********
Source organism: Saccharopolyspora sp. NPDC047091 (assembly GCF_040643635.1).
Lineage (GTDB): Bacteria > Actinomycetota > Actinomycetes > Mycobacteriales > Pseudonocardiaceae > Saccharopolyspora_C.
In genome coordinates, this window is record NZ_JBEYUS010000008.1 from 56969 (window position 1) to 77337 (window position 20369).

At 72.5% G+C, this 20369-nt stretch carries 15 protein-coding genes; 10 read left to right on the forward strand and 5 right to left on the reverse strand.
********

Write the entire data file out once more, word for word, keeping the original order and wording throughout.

Source organism: Saccharopolyspora sp. NPDC047091 (assembly GCF_040643635.1).
Lineage (GTDB): Bacteria > Actinomycetota > Actinomycetes > Mycobacteriales > Pseudonocardiaceae > Saccharopolyspora_C.
In genome coordinates, this window is record NZ_JBEYUS010000008.1 from 56969 (window position 1) to 77337 (window position 20369).

At 72.5% G+C, this 20369-nt stretch carries 15 protein-coding genes; 10 read left to right on the forward strand and 5 right to left on the reverse strand.